Self Administered Vaccine Patch May Protect Against Potentially Pandemic Flu Viruses

Article

A self-administered patch containing tiny microneedles may effectively deliver influenza virus-like particles through the skin and protect against potentially pandemic flu viruses such as H5N1. Researchers from the U.S. and abroad report their findings in the September 2010 issue of the journal Clinical Vaccine and Immunology.

In the United States, seasonal flu epidemics often result in over 200,000 hospitalizations and 36,000 deaths each year. New pandemic flu strains continue to emerge, such as the 2009 H1N1 virus that resulted in the first pandemic influenza outbreak in the 21st century. Conventional vaccination programs require a painful injection administered by medical personnel and can take months to develop, emphasizing the need for vaccines that can be rapidly produced at low cost and distributed within weeks.

Influenza virus-like particles (VLPs) are potentially promising vaccine candidates as they are non-infectious and have been shown to induce long-lasting immunity against pandemic influenza viruses. An abundance of dermal dendritic cells, important members of the skins' immune system, make the skin an appealing route for vaccine delivery.

In the study researchers vaccinated mice with microneedle patches containing influenza H5 VLPs derived from the H5N1 virus and found the resulting protective immunity to be equal to or higher than that induced from intramuscular inoculation. Significantly, human skin cells also responded to the influenza VLP vaccine delivered by the microneedle patch.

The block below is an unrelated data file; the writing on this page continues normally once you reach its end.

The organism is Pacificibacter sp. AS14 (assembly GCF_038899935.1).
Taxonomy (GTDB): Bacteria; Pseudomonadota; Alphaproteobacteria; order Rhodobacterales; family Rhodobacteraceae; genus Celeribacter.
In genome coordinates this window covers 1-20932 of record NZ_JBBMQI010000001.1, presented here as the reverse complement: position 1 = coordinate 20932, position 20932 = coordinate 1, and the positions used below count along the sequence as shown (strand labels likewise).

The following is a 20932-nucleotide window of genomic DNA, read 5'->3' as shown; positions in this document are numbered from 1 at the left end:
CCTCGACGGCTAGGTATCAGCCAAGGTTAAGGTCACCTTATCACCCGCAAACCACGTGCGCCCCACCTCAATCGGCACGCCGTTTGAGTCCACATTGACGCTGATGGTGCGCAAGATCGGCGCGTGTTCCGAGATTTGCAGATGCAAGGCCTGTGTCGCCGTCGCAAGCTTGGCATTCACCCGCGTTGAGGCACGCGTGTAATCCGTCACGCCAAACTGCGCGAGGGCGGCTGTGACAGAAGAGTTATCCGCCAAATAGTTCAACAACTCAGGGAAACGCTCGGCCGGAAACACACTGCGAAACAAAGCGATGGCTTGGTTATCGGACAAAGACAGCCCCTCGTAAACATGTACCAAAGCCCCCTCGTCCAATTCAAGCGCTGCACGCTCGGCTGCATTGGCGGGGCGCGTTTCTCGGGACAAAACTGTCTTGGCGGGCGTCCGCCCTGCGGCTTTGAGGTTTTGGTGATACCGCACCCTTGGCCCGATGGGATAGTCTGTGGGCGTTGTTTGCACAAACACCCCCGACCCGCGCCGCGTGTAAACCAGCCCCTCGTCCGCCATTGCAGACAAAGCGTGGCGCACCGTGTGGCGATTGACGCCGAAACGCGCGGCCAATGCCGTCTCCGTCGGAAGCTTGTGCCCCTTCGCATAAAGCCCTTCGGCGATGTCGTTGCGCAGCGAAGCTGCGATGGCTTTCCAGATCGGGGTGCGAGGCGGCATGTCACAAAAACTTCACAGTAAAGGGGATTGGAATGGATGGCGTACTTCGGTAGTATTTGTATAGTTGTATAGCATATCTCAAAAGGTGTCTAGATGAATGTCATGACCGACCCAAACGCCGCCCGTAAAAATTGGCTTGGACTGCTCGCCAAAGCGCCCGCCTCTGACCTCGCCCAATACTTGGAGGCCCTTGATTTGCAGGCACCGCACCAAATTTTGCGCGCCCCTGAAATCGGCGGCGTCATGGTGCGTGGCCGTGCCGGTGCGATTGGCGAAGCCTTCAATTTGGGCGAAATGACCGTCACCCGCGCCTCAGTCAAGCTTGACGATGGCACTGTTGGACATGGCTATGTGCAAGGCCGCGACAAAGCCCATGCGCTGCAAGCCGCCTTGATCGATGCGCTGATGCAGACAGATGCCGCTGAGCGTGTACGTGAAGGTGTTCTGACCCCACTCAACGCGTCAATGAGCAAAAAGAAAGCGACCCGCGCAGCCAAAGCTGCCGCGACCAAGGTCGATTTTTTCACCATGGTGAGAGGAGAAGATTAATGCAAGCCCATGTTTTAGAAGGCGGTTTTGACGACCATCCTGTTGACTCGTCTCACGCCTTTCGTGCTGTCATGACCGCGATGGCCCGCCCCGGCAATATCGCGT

"Microneedle vaccination in the skin with H5 VLPs represents a promising approach for a self-administered vaccine against viruses with pandemic potential," say the researchers.

Reference: J.M. Song, Y.C. Kim, A.S. Lipatov, M. Pearton, C.T. Davis, D.G. Yoo, K.M. Park, L.M. Chen, F.S. Quan, J.C. Birchall, R.O. Donis, M.R. Prausnitz, R.W. Compans, S.M. Kang. 2010. Microneedle delivery of H5N1 influenza virus-like particles to the skin induces long-lasting B- and T-cell responses in mice. Clinical and Vaccine Immunology, 17. 9: 1381-1389.

 

Related Videos
Andrea Flinchum, 2024 president of the Certification Board of Infection Control and Epidemiology, Inc (CBIC) explains the AL-CIP Certification at APIC24
Association for Professionals in Infection Control and Epidemiology  (Image credit: APIC)
Lila Price, CRCST, CER, CHL, the interim manager for HealthTrust Workforce Solutions; and Dannie O. Smith III, BSc, CSPDT, CRCST, CHL, CIS, CER, founder of Surgicaltrey, LLC, and a central processing educator for Valley Health System
Jill Holdsworth, MS, CIC, FAPIC, CRCST, NREMT, CHL
Jill Holdsworth, MS, CIC, FAPIC, CRCSR, NREMT, CHL, and Katie Belski, BSHCA, CRCST, CHL, CIS
Baby visiting a pediatric facility  (Adobe Stock 448959249 by Rawpixel.com)
Antimicrobial Resistance (Adobe Stock unknown)
Anne Meneghetti, MD, speaking with Infection Control Today
Patient Safety: Infection Control Today's Trending Topic for March
Related Content